Last January 29th, the Battle of Alberta took place for the second time this season. The anticipation of this game had been all the hype around the hockey world since Calgary and Edmonton last met during the Battle of Alberta on January 11th. As it happens, “Late in the first period of the most anticipated game of the NHL season, Matthew Tkachuk gave Zack Kassian, the fans, and the hockey establishment exactly what it wanted.” This statement from a SportsNet analyst brings up the question of fighting in the sport of hockey. Is fighting in hockey always anticipated? Why was this certain instance expected to be an overly exhilarating and possibly violent game? And should fighting be a part of hockey at all?
The rivalry between Calgary and Edmonton has always been one of the strongest in the league however, their second meeting this season had some extra emphasis on it due to their previous meeting. Tkachuk had thrown two massive hits on Kassian in the previous game between the two teams on Jan. 11, preceding the second hit laid on Kassian, Kassian went after and Tkachuk, violently throwing him to the ground. These events of the game on Jan. 11 led to the ensuing anticipation of the game on Jan. 29. The anticipation of the game was met with a fight breaking out between Kassian and Tkachuk. As Tkachuk stated, “It was just kind of a way for me to stick up for myself, it wasn’t about owing anybody, or anything. I was doing it for myself.” This statement brings up the question of fighting in sports that is highly debated. It is not considered deviant within the sport to fight someone, and from Tkachuk’s point of view he was standing up for himself. Many people think from Kassian’s perspective as it being a revenge play, this anticipated fight was a show of respect from Kassian’s perspective; “I always said he was a good player. I respect him for stepping up to the plate like that.”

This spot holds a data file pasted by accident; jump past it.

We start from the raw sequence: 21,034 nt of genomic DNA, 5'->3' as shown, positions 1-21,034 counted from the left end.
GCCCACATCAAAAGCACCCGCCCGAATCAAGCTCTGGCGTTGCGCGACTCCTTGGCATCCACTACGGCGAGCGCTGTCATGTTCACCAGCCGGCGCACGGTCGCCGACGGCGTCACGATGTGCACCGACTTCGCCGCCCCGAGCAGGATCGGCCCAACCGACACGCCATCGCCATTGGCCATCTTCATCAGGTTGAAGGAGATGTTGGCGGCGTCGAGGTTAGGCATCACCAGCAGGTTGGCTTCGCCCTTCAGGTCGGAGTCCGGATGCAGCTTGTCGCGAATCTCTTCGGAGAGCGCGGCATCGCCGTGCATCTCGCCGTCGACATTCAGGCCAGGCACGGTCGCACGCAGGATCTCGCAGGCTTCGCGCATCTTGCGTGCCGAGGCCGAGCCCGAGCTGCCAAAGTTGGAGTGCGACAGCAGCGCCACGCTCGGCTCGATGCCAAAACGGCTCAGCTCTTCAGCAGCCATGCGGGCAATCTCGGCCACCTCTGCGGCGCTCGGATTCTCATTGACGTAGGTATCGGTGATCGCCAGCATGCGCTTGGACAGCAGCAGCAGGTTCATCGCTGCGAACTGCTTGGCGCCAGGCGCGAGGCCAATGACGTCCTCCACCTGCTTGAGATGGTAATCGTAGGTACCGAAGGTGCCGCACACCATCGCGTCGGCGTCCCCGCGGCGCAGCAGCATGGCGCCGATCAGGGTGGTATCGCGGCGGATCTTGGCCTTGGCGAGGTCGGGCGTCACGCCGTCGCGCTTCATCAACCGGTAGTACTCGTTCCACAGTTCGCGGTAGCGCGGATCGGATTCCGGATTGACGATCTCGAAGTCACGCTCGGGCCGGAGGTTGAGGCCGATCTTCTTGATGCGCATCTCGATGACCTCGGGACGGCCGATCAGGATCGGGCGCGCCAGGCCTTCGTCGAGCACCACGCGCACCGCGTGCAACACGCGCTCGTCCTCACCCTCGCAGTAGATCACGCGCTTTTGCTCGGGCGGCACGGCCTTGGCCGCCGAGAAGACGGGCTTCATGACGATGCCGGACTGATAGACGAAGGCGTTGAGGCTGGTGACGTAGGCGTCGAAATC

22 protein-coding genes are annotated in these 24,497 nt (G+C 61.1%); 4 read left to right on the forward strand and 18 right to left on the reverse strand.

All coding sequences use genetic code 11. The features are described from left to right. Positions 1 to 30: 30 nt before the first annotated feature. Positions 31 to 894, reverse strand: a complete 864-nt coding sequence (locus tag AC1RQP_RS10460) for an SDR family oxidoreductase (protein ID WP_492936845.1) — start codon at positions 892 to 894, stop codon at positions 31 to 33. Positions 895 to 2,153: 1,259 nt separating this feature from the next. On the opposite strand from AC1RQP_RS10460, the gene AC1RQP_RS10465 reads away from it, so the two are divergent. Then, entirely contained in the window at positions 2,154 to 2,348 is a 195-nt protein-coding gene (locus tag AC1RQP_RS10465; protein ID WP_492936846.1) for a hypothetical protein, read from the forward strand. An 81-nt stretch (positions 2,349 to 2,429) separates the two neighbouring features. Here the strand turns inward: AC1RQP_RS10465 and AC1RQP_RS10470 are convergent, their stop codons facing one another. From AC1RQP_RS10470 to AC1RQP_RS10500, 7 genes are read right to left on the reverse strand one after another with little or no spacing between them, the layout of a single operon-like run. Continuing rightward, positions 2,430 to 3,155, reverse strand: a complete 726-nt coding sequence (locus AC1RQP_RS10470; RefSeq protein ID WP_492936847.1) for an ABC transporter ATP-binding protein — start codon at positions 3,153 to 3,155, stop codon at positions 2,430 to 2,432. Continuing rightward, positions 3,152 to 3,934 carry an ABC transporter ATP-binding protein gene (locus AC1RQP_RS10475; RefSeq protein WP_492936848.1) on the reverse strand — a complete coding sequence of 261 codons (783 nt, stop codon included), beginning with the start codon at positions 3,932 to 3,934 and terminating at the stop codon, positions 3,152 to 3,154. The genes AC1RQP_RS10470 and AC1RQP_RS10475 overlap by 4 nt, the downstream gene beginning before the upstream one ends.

Fighting in hockey is viewed as both positive and negative; fighting is a way to stand up for your team, show an individual’s passion for the sport. But is this why people attend NHL games? If the attraction is just the fights, what does this say about sport morals? Studies have been done to look at how sports are used for development, specifically on how sports are used to develop social structures between children, youth, and adults while promoting health and wellness. Fights should not be a main motivator for attendance at a sporting event but they are going to happen. The question is whether they should be part of the game when they are for the right reasons.